I’m getting ready to run a 6-player one-shot this weekend.

I’m getting ready to run a 6-player one-shot this weekend.

I’m getting ready to run a 6-player one-shot this weekend. Half of my players have played Dungeon World with me before, but the other half are pretty much brand new to tabletops.

I’m pretty confident about getting everyone on the same page about how to play, but does anyone have any advice on how best to make sure everyone gets a chance to shine in the spotlight and/or doesn’t feel left out?

Asking pointed questions is obviously the way to go, but I was wondering if anyone else had any tips for running a large group one-shot. Thanks!

9 thoughts on “I’m getting ready to run a 6-player one-shot this weekend.”

  1. Talk to the experienced players, ask for their help. Discuss ahead of time what each of you feel “engagement” is, so everyone’s on the same page. Remember, it’s everyone’s responsibility to make the game fun, you’re just organizing the effort

  2. Big groups are a tough one for me. The biggest thing i can think of off the cuff would be to ask the experienced players to help manage spot light by always engaging another player in their actions.

    “I rush forward toward the goblin and slam my staff on the ground, preparing to cast a spell… magic missile! I feel kind of exposed out here…. The Fighter, can you cover me?”

    Get them to prompt the others to action in some way, to keep the moves snowballing, and to keep the action of lulling.

    And then acknowledge that behavior – “Wizard, cool! Roll + INT to cast those missiles. And Fighter, i’m curious… as soon as we resolve that cast, i’m gonna want to see what you do!”

    In a big group, the more one person talks, the less everyone else does. the goal is to minimize how much the GM is required to talk to keep momentum going. You should ideally frame the scene, voice NPCs, and adjudicate moves. Other than that, let the players do most of the heavy lifting pushing through the scenery.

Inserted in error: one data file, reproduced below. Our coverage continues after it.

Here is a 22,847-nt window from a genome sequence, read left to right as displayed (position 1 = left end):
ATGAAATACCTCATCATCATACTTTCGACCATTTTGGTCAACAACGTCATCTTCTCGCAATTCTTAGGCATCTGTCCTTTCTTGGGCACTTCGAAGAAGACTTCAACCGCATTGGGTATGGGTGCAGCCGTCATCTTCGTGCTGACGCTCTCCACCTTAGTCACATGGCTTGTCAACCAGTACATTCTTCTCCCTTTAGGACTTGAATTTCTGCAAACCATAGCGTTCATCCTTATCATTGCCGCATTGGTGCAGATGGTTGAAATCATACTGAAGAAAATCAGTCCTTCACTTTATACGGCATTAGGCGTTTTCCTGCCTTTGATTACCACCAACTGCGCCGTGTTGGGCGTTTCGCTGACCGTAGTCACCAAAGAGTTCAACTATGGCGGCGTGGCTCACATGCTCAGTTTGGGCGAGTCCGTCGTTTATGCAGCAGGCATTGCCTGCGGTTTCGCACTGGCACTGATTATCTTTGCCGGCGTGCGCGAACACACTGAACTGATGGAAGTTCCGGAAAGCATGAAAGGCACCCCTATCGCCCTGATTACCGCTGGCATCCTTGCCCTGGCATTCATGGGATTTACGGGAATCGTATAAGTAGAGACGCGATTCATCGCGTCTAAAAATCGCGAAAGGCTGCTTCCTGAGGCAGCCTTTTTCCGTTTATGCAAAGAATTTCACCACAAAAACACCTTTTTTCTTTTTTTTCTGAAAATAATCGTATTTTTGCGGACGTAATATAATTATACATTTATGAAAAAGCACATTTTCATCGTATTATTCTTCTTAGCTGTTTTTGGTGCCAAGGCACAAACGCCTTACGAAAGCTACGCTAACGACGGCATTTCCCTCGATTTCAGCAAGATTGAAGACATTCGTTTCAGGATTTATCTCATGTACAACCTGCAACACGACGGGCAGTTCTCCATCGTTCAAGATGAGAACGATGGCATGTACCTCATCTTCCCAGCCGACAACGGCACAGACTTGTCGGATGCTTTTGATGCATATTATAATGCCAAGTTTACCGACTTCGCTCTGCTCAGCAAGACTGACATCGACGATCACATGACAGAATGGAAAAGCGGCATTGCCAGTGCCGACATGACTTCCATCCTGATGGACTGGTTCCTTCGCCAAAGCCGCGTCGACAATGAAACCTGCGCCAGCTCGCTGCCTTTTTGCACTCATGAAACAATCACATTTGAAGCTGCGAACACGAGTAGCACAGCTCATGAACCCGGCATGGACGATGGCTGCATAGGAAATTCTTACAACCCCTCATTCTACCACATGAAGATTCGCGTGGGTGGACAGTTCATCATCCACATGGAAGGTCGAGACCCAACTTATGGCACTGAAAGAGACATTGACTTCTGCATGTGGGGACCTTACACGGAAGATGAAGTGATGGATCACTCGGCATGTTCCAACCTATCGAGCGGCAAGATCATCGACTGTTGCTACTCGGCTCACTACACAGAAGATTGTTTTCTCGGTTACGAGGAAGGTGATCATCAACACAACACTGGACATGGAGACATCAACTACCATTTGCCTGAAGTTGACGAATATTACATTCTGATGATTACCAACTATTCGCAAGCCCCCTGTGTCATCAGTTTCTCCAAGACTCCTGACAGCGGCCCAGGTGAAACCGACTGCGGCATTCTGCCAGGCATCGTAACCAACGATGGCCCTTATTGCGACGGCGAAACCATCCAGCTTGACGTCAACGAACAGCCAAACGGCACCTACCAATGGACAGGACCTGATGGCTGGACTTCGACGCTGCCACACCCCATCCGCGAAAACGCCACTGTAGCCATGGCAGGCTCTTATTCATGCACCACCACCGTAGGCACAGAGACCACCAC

3. Along the lines of what Andrew Fish said, but in that case I’d actually get the Fighter to commit to a course of action now, before rolling the Wizard’s spell. If the Fighter ends up doing something that triggers a move (and they probably will, even if it’s just Aid), then roll both moves at once and resolve them in conjunction.

    I actually try to do this a lot, when there’s a “beat” in the action. Quick recap the scene and the momentum, then ask everyone involved what they do, lock in their actions, have everyone who’s rolling roll at once. Narrate the results in whatever order makes sense. Sometimes we’ll end up triggering a follow-up move (and resolving it) even before we narrate the results of someone else’s move.

  4. As someone who has run 6-player DW games several times, don’t do it. Spotlight for that many players is pretty tough. DW shines with 3-4 players. 5 max. I’d suggest splitting your game into two 3-player sessions

  5. I know people have run 6-player DW games and reported success, but I’m not one of them. I’d try to make smaller games too, especially since you’re concerned about spotlight allocation, which gets harder and harder the bigger the group gets.

    HOWEVER!  In my limited experience, one thing that larps do way way better than tabletop is keep everyone engaged, because interaction is typically player-to-player instead of player-to-GM. If I were going to try 6-player DW, I’d take that as my inspiration and try to design for maximum player-player interaction.

    As for how exactly to do that, I’ve got no idea. Maybe split the players into two factions who are at cross purposes but not in a fighty way.  Then when they encounter each other, shut up and let the players take the lead so that you’ve got that more inclusive player-player interaction.

  6. Like a lot of commenters I prefer to play with a maximum of four other players. That doesn’t really help you though.

    So what about some sort of physical spotlight prop? Like give each player a poker chip, or something else that’s small but visible. Have each player place it on the table where you can see it.

    After a player gets the spotlight for a bit, take the token from them (or have them hand it over) and move on to someone else. When everyone has handed over their token, give them all back out again and repeat the process.

    That way you’ll be able to quickly see who has and hasn’t had spotlight time yet.

  7. Thanks everyone for the comments!

    I really like these suggestions suggestions, getting my experienced players in on making sure the newbies get focus is fantastic; I brought it up to them and they’re on board with it.

    Also the token idea is great. I will do something similar by keeping a running tally of the players in my DM notebook and marking their names whenever I call on them or they speak up (just like a high school teacher lol).

Comments are closed.